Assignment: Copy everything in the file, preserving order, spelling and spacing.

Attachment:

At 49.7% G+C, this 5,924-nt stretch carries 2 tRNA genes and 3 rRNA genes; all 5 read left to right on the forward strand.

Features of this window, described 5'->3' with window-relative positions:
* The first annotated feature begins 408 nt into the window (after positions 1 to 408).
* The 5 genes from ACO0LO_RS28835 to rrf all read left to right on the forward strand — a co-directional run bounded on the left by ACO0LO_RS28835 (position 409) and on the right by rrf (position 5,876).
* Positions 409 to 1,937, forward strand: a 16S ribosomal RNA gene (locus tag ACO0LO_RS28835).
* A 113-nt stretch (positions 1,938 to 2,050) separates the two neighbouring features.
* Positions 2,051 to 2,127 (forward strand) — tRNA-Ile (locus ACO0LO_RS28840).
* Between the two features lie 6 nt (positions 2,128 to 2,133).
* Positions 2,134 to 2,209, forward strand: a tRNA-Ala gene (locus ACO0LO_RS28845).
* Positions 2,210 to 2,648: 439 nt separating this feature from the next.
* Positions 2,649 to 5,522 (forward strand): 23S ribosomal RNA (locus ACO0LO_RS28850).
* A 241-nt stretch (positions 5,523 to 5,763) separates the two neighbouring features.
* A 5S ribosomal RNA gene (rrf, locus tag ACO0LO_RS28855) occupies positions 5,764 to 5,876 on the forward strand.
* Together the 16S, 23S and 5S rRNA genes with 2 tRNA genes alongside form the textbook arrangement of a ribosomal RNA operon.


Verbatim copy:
At 49.7% G+C, this 5,924-nt stretch carries 2 tRNA genes and 3 rRNA genes; all 5 read left to right on the forward strand.

Features of this window, described 5'->3' with window-relative positions:
* The first annotated feature begins 408 nt into the window (after positions 1 to 408).
* The 5 genes from ACO0LO_RS28835 to rrf all read left to right on the forward strand — a co-directional run bounded on the left by ACO0LO_RS28835 (position 409) and on the right by rrf (position 5,876).
* Positions 409 to 1,937, forward strand: a 16S ribosomal RNA gene (locus tag ACO0LO_RS28835).
* A 113-nt stretch (positions 1,938 to 2,050) separates the two neighbouring features.
* Positions 2,051 to 2,127 (forward strand) — tRNA-Ile (locus ACO0LO_RS28840).
* Between the two features lie 6 nt (positions 2,128 to 2,133).
* Positions 2,134 to 2,209, forward strand: a tRNA-Ala gene (locus ACO0LO_RS28845).
* Positions 2,210 to 2,648: 439 nt separating this feature from the next.
* Positions 2,649 to 5,522 (forward strand): 23S ribosomal RNA (locus ACO0LO_RS28850).
* A 241-nt stretch (positions 5,523 to 5,763) separates the two neighbouring features.
* A 5S ribosomal RNA gene (rrf, locus tag ACO0LO_RS28855) occupies positions 5,764 to 5,876 on the forward strand.
* Together the 16S, 23S and 5S rRNA genes with 2 tRNA genes alongside form the textbook arrangement of a ribosomal RNA operon.